The American Electronics Association, the Information Technology Association of America and the Computing Technology Industry Association have joined a broad coalition of companies and business groups to lobby Congress and the White House in opposition of an administration-proposed rule that they say could make obtaining federal contracts more difficult.
The prospective rule, issued July 9 under the direction of Vice President Al Gore's office, would require government contracting officers to review a firm's compliance with labor, employment, tax, environmental and antitrust laws before awarding a federal contract. If there is "persuasive evidence of substantial noncompliance with a law or regulation," a company could be barred from being considered for a federal contract. There is a public comment period on the rule that ends on Nov. 8.
High-tech companies, whose largest single purchaser is the federal government, say the proposed law is too vague and fear that competitors could politicize the procurement process. In addition, they say the rule would add enormous responsibility and power to a federal procurement officer who may not be equipped to determine whether there is "persuasive" or "substantial" evidence of labor violations.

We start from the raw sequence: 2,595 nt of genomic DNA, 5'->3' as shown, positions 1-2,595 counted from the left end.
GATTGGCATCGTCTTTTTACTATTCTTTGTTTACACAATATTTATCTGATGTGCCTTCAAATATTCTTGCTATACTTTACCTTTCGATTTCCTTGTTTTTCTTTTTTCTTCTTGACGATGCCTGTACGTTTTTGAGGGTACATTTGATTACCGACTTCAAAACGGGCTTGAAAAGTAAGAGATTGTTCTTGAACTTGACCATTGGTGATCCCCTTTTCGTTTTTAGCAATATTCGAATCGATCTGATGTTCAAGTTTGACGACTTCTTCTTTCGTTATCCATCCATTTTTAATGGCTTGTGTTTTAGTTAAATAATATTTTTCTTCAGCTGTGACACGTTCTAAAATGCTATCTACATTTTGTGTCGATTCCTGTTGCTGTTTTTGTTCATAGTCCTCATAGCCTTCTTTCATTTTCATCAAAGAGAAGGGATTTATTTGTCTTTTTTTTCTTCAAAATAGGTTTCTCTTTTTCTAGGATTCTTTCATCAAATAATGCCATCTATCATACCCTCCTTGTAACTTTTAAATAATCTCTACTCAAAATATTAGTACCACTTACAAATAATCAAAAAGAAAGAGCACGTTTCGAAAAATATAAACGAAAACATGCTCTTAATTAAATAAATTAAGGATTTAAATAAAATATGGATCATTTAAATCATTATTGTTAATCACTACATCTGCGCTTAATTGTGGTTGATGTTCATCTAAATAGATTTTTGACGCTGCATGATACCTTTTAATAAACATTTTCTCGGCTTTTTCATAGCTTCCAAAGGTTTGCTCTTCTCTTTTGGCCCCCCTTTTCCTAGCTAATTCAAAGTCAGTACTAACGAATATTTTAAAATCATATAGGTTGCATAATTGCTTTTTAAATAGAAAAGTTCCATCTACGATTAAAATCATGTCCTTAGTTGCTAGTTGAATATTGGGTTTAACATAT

For example, Microsoft is embroiled in an antitrust suit with the federal government, should they then be barred from government contracts? asks Nancy Saucier, manager of domestic policy for the AEA. Or because employee turnover is traditionally very high at high-tech companies, are they going to be penalized for not doing enough to retain employees?
"A third party could put social pressure or environmental pressure on a procurement officer and subject the whole process to politicization," said Harold Coxson, executive director of the National Alliance Against Blacklisting, the name of the broad business coalition that is representing 1,000 federal contractors and business groups, like the U.S. Chamber of Commerce, opposing the rule. Coxson said the group uses the word "blacklisting" because many companies are afraid to stand up and oppose the rule over concern that they will be prohibited from being considered in the future for a federal contract.
The issuance of the proposed rule follows a 1997 speech Gore made to the AFL-CIO promising that the administration would seek to bar companies with unfavorable labor records from getting government contracts.
The technology associations have joined forces with the Professional Services Council, a trade association that has been lobbying against the new contracting rule even before it was officially proposed.
White House officials could not be reached for comment.